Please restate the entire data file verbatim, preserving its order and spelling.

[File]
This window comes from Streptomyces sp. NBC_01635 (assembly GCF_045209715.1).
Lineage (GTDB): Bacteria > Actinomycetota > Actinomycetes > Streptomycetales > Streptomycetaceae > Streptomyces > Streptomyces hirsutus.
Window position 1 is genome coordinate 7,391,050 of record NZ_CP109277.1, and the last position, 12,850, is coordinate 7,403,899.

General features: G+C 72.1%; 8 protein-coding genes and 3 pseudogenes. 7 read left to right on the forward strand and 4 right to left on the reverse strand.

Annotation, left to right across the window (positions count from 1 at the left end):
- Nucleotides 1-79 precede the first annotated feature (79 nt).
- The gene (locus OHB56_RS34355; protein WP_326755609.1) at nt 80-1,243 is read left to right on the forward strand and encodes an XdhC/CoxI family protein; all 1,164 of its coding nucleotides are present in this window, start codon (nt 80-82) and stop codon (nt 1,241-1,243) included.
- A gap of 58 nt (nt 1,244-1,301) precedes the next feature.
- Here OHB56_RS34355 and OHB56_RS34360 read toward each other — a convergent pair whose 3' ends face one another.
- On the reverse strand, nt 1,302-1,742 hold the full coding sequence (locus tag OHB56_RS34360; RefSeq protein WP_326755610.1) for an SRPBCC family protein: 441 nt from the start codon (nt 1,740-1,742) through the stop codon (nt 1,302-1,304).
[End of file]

This window comes from Streptomyces sp. NBC_01635 (assembly GCF_045209715.1).
Lineage (GTDB): Bacteria > Actinomycetota > Actinomycetes > Streptomycetales > Streptomycetaceae > Streptomyces > Streptomyces hirsutus.
Window position 1 is genome coordinate 7,391,050 of record NZ_CP109277.1, and the last position, 12,850, is coordinate 7,403,899.

General features: G+C 72.1%; 8 protein-coding genes and 3 pseudogenes. 7 read left to right on the forward strand and 4 right to left on the reverse strand.

Annotation, left to right across the window (positions count from 1 at the left end):
- Nucleotides 1-79 precede the first annotated feature (79 nt).
- The gene (locus OHB56_RS34355; protein WP_326755609.1) at nt 80-1,243 is read left to right on the forward strand and encodes an XdhC/CoxI family protein; all 1,164 of its coding nucleotides are present in this window, start codon (nt 80-82) and stop codon (nt 1,241-1,243) included.
- A gap of 58 nt (nt 1,244-1,301) precedes the next feature.
- Here OHB56_RS34355 and OHB56_RS34360 read toward each other — a convergent pair whose 3' ends face one another.
- On the reverse strand, nt 1,302-1,742 hold the full coding sequence (locus tag OHB56_RS34360; RefSeq protein WP_326755610.1) for an SRPBCC family protein: 441 nt from the start codon (nt 1,740-1,742) through the stop codon (nt 1,302-1,304).